On your "First Language" vs. english - please add your insights

If english is not your first language, please read the following article:

The Strange Persistence of First Languages

Quick overview - the author discusses how he relearned his first language - Czech, and it changed how he viewed his history. Basically when one speaks the native tongue of a land, it brings back different memories. It’s almost like when he discusses his past - in english, its like he is talking in the second person but relearning Czech brings back a flood of memories and feelings.

The author writes “When a childhood language decays, so does the ability to reach far back into your own private history. Language is memory’s receptacle. It has Proustian powers. Just as smells are known to trigger vivid memories of past experiences, language is so entangled with our experiences that inhabiting a specific language helps surface submerged events or interactions that are associated with it.”

So here is the question - for those of you who have a different first language other than english, when you speak in that language, does it trigger different feelings and memories?

I can relate somewhat. I was born in the USA but my ancestors emigrated from Prussia (as it was called then), and France.

I can understand the spoken word from both languages in a small way, but have trouble speaking it. I should take lessons, that would be cool. :wink:

I don’t know if I qualify - I was raised fully bilingual - but no, when I speak Afrikaans, I’m still the same person, same memories and emotions.

I wouldn’t say that, although, paradoxically, I’m more outgoing and lively when I speak English than my native French.

The opposite. There are some things I can do in Spanish but not in English, some things I can do much better in English. I hate whomever thought it was a good idea to translate Excel functions: do I need VLOOKUP, BUSCARV or RECHERCHEV? Apparently I’m not the only one, since the last editions of MSOffice let users change the language of functions and menus. I learned MSOffice in English; I learned to cook in Spanish with some Catalan spicing; I can do chemistry in any of those three languages. There is also the usual problems with translation: only because two words look/sound similar it doesn’t mean their meanings are, and only because the dictionary claims two words mean the same that doesn’t mean they do. For example, the Spanish pariente means “relative”, not “parent”, and our meaning of familia tends to be a lot less nuclear than the whitebread-American’s notion of “family”.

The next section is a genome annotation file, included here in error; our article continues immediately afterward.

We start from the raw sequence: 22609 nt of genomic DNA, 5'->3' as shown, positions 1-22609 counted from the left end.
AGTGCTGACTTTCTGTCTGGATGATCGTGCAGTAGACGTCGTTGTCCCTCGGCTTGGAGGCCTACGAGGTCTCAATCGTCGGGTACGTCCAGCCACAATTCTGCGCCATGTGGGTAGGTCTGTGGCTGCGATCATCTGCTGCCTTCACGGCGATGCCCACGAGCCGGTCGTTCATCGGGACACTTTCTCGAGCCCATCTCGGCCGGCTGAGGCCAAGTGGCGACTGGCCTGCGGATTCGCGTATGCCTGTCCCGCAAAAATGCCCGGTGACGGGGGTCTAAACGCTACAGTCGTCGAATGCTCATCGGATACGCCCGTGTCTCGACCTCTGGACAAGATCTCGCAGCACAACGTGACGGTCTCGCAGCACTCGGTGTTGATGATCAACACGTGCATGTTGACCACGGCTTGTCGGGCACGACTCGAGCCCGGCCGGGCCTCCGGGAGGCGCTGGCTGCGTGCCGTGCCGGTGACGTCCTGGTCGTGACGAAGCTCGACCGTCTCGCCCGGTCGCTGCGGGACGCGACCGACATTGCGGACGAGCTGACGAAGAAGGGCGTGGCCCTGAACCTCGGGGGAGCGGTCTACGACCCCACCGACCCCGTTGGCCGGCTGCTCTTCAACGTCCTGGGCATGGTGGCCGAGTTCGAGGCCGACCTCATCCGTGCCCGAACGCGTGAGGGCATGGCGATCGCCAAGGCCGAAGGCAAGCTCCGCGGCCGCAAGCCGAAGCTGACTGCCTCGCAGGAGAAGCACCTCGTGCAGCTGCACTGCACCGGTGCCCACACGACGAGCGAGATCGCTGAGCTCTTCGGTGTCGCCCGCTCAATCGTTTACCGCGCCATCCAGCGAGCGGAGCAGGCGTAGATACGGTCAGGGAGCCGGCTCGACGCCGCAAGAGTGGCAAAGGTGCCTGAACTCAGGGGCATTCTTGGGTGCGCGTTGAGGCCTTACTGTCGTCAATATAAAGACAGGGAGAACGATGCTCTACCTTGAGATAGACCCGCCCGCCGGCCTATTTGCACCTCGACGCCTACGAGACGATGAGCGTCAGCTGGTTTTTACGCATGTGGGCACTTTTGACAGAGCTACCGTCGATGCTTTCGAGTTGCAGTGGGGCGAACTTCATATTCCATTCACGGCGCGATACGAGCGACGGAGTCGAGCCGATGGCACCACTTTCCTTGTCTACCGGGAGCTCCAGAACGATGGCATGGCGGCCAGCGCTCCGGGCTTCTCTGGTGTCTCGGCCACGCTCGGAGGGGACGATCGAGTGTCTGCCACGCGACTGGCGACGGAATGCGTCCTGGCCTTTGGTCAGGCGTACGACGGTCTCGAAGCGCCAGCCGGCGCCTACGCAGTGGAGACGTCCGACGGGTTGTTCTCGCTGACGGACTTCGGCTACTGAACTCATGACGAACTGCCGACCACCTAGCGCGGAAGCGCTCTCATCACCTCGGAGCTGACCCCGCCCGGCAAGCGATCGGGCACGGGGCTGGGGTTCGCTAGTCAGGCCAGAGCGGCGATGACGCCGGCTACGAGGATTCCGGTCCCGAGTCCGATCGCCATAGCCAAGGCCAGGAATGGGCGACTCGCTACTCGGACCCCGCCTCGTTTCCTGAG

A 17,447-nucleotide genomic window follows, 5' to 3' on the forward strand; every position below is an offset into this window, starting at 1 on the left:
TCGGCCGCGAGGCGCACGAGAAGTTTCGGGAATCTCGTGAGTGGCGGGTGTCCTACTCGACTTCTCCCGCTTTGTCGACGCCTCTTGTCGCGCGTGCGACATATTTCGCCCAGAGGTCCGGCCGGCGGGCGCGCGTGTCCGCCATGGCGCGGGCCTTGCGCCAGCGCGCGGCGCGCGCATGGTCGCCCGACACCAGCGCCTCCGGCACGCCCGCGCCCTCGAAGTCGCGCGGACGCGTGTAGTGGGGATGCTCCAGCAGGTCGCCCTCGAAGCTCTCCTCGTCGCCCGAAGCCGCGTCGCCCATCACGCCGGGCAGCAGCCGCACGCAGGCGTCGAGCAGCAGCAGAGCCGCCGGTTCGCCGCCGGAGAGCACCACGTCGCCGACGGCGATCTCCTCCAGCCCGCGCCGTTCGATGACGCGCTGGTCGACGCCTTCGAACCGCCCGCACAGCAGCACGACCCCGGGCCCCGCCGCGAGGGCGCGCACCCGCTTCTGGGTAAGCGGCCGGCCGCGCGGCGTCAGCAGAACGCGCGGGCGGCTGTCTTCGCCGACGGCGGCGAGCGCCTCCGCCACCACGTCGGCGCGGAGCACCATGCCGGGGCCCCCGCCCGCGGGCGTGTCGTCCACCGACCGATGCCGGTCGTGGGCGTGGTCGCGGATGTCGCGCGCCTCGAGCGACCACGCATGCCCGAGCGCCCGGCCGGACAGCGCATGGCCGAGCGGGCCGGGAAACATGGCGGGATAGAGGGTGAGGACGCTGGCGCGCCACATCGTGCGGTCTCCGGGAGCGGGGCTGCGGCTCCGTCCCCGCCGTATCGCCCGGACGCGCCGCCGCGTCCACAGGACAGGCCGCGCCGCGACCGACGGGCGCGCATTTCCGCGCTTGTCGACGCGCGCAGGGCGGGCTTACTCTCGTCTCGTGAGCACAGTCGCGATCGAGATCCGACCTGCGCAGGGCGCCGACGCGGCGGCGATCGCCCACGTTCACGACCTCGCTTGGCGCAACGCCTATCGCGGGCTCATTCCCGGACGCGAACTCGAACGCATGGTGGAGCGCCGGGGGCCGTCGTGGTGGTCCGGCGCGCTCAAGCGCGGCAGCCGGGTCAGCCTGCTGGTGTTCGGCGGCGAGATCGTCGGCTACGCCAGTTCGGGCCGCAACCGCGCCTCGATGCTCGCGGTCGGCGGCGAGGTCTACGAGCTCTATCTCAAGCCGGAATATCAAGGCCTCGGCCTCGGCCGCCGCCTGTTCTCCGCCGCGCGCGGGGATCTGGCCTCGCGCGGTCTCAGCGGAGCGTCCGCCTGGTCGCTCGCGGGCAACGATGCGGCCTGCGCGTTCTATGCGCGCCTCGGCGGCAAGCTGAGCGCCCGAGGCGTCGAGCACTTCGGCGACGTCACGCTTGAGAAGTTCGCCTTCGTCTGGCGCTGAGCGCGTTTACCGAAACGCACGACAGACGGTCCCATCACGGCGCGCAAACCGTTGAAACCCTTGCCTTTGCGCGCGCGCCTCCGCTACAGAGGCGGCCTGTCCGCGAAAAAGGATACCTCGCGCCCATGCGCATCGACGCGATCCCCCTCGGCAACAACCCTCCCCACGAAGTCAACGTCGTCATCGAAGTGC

I’ve met many bilingual people who like me did a lot of domestic stuff such as cooking in their “home” language but were accustomed to having a different language in work contexts. I’ve met children of immigrants who thought they didn’t speak a word of their parents’ language: turns out their food vocabulary was more “mother’s tongue” than “official tongue”. Also, many people revert to our native language when upset, tired or emotional; even people who haven’t spoken it for years.

Thanks for the insights.


What reason could there be that this question would possibly be limited to people who learned English as a second language and not apply to people who have English as a first language and became fluent in another language?

A Spanish/Catalan guy I used to work with said the same; more outgoing and also with a much more childish sense of humour in English than in either of his other languages.

Personally, I’ve never managed to learn any other languages to have any personality other than ‘bumbling nonsensical idiot’ in them…

Your right!

Lets say a person was born in the USA or UK or Australia but then moved to say Japan or somewhere and Japanese became their major language. When speaking english again would their personality change?

I remember once we were in Mexico talking to some missionaries and their teen daughters went to a regular Mexican school said that when talking about school with each other, they would just automatically start using Spanish whereas when talking about their parents and family life they would speak english.

Now its nowhere near to that extreme but I remember having a rural drawl and when I am in a rural area I sometimes find myself using it again.

So I’d like to ask, do people have any insights where their first language is english and how they feel different after they move away?